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Public Statements

Military Construction and Veterans Affairs Appropriations Act, 2008 - Continued

Floor Speech

Location: Washington, DC



Mr. GRASSLEY. Mr. President, I come to the floor today to object to the inclusion of provisions that are clearly in the jurisdiction of the Finance Committee in an emergency supplemental appropriations bill to fund the war.

The supplemental appropriations bill seeks to place a moratorium on seven Medicaid regulations until the next administration.

It also prevents implementation of a CMS policy to ensure States cover poor kids before expanding their SCHIP programs.

I know some people have concerns with the CMS policies.

Let me be clear: I am not here to argue the regulations are perfect. I have issues with some of them I would like to see addressed.

However, the regulations do address areas where there are real problems in Medicaid.

Medicaid is a Federal-State partnership that provides a crucial health care safety net for some very vulnerable populations ..... low-income seniors, the disabled, pregnant women, and children. They depend on Medicaid, and it does generally serve them well.

Medicaid is also a program with a checkered history of financial challenges.

Medicaid has a history of States abusively pushing the limits of what should be allowed to maximize Federal dollars sent to them.

And while sometimes States have clearly pushed the envelope, at other times, States have struggled to understand what is and is not allowable in Medicaid.

So after years of work by CMS, numerous reports by GAO and the Inspector General at HHS, and frequent Congressional hearings, CMS issued regulations to try to clarify the rules in some very problematic payments areas of Medicaid.

I will start with the public provider regulation.

We know that in the past, many States used to recycle Federal health care dollars they paid to their hospitals to use for any number of purposes beyond health care.

It was an embarrassing scam that several administrations tried to limit.

For years, the Medicaid Program was plagued by financial gamesmanship. States used so-called intergovernmental transfers or IGTs, to create scams that milk taxpayers out of millions--even billions--of dollars.

Here is an example: a State bills the Federal Government for a $100 hospital charge. The hospital gets the $100 payment and then the State would require the hospital to give $25 of it back to the State. In my view, that is a scam.

What happens to the $25? In the days before Congress and CMS cracked down on the behavior, the money could go to roads or stadium construction.

That is right. Medicaid IGT scams paid for roads and stadiums instead of health care for the poor.

In 1991, 1997 and again in 2000, Congress took specific action to limit the States' ability to use payment schemes to avoid paying the State share of Medicaid.

CMS has continued their work since then.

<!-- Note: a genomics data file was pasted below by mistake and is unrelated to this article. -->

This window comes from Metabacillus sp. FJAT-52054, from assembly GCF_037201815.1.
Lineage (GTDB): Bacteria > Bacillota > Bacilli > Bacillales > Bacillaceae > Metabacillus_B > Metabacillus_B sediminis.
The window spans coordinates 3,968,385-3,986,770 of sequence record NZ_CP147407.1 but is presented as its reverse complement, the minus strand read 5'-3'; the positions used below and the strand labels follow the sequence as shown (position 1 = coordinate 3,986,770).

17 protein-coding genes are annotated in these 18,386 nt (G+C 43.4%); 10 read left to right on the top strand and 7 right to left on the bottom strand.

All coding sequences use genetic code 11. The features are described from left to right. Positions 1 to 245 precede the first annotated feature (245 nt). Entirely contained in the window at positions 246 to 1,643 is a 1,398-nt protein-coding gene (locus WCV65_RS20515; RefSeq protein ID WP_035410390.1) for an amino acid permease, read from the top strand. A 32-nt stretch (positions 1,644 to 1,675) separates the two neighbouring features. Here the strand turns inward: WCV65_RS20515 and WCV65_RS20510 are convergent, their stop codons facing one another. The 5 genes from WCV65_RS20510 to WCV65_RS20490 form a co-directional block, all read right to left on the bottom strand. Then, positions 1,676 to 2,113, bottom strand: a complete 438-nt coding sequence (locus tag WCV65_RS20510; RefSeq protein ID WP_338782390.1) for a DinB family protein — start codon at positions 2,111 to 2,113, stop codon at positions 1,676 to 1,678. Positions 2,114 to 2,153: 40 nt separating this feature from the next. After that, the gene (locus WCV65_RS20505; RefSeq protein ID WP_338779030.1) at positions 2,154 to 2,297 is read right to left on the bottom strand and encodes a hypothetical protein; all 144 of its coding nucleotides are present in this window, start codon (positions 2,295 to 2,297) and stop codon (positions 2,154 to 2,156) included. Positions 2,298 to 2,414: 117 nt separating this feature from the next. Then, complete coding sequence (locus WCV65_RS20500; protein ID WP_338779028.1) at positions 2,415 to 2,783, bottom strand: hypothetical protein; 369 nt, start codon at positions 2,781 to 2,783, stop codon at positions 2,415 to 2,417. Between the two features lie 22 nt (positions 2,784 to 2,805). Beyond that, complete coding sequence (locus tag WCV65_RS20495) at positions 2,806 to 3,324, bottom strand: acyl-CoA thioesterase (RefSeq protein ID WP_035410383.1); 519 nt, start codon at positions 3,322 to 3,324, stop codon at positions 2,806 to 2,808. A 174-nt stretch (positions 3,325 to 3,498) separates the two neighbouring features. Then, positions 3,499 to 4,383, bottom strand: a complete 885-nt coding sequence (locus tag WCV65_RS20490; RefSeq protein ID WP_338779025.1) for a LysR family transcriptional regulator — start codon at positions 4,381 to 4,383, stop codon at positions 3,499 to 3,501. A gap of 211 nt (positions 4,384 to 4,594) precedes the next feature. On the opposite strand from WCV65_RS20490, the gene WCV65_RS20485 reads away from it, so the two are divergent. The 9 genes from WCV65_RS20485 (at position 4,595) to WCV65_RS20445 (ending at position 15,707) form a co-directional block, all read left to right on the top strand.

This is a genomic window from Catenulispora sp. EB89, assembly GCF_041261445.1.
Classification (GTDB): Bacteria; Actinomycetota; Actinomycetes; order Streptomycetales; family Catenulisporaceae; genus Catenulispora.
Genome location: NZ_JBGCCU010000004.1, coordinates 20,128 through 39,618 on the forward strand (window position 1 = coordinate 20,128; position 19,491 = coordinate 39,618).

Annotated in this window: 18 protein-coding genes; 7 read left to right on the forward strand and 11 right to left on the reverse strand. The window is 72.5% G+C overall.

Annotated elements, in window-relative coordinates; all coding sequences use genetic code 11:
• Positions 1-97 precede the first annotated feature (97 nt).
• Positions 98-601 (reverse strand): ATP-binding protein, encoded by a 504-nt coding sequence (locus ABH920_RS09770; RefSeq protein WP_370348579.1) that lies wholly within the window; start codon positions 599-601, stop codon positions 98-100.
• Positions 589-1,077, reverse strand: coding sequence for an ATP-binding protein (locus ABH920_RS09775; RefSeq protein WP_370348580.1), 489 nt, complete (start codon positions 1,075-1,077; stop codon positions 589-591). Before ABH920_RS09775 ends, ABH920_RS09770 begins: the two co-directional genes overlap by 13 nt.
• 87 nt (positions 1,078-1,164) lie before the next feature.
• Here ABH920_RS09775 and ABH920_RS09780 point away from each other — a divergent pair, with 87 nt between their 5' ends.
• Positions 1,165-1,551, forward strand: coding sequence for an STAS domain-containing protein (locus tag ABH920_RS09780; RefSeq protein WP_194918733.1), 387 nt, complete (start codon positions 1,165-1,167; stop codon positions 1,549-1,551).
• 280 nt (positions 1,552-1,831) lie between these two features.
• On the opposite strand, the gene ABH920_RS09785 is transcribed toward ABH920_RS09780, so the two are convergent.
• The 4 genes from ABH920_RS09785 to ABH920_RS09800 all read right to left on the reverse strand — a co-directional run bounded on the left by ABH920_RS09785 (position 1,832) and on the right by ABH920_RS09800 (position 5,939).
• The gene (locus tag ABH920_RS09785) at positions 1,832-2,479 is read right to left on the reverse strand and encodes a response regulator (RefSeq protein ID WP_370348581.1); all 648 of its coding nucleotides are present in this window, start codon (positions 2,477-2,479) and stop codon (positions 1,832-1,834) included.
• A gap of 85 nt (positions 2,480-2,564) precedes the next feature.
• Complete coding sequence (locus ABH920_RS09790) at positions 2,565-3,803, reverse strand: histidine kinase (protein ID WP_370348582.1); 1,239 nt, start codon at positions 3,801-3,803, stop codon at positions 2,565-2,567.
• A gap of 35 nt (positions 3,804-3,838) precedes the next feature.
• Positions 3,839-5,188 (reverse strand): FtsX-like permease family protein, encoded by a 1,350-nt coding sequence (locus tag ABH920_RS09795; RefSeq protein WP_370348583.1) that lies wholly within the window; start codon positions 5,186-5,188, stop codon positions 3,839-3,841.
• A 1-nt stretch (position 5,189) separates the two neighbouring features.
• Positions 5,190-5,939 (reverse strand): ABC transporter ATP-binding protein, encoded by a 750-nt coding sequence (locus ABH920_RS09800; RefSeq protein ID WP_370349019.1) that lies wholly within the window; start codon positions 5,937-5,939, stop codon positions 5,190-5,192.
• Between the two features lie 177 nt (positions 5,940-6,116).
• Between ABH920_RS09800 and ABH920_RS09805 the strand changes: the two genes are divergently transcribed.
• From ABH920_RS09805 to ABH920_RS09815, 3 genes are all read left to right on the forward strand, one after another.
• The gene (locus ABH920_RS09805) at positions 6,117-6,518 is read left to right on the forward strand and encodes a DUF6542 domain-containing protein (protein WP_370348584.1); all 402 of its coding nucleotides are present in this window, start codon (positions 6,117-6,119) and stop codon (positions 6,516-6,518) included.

Over the past 4 years, CMS has been working with States to try to limit these scams.

I will note these efforts have not been without their controversy. States have been very concerned about exactly what the new standards are.

Senator Baucus and I wrote the GAO and asked them to look into what CMS has been up to in trying to limit the way States make these payments.

We were concerned that there was not enough transparency in what CMS was doing.

And CMS did publish a rule for all to see. It is out there in the open.

The core goal of the rule is to limit provider reimbursement to actual cost.

I know some people consider this a radical idea, but I just don't understand why anyone thinks it is a good idea to have hospitals paid more than cost so they can be a part of these scams that rob the taxpayer to fund State pork.

Restricting payments to cost is not exactly a new idea. In 1994, GAO recommended that payments to government providers be limited to cost. This is a fundamental issue for program integrity.

What did GAO find in their 1994 report that led them to this conclusion?

The State of Michigan used these questionable transfers to reduce their share of the Medicaid Program from 68 percent, which is what it should have been, to 56 percent.

The GAO found evidence that in October 1993, the State of Michigan made a $489 million payment to the University of Michigan. Within hours, the entire $489 million was returned to the State.

The report found that in fiscal year 1993, Michigan, Tennessee, and Texas were able to obtain $800 billion in Federal matching funds without putting up the State Share.

Congress and CMS have spent the last 17 years combating that behavior.

Last year, the emergency supplemental included a provision to delay implementation of the public provider rule for 2 years.

Fortunately, cooler heads prevailed and the delay was reduced to 1 year.

But I wish to read what I said at the time. This is from remarks I made on March 28, 2007:

If some people think CMS has gone too far, then we should review their actions in the Finance Committee. We should call CMS in, make them testify, and ask the tough questions to which we need answers. If we think there are things we should have done differently, then we should legislate. That is the way it ought to be done.

That is the right way to operate. We should have dealt with it in the Finance Committee.

We should have tackled the issues here that are extremely complex. They deserve thorough consideration so we can insure we are taking appropriate action.

But a year has passed with no action and instead we are here with this amendment to the supplemental appropriations bill. No hearings have been held. No testimony submitted. Nothing.

Making the CMS regulation go away opens the door for a return to the wasteful, inappropriate spending of the past.

Intergovernmental transfers can have a legitimate role, but it is critical that States have a clear, correct understanding of what is a legitimate transfer and what is not.

If the regulation goes away, those lines will still not be adequately defined.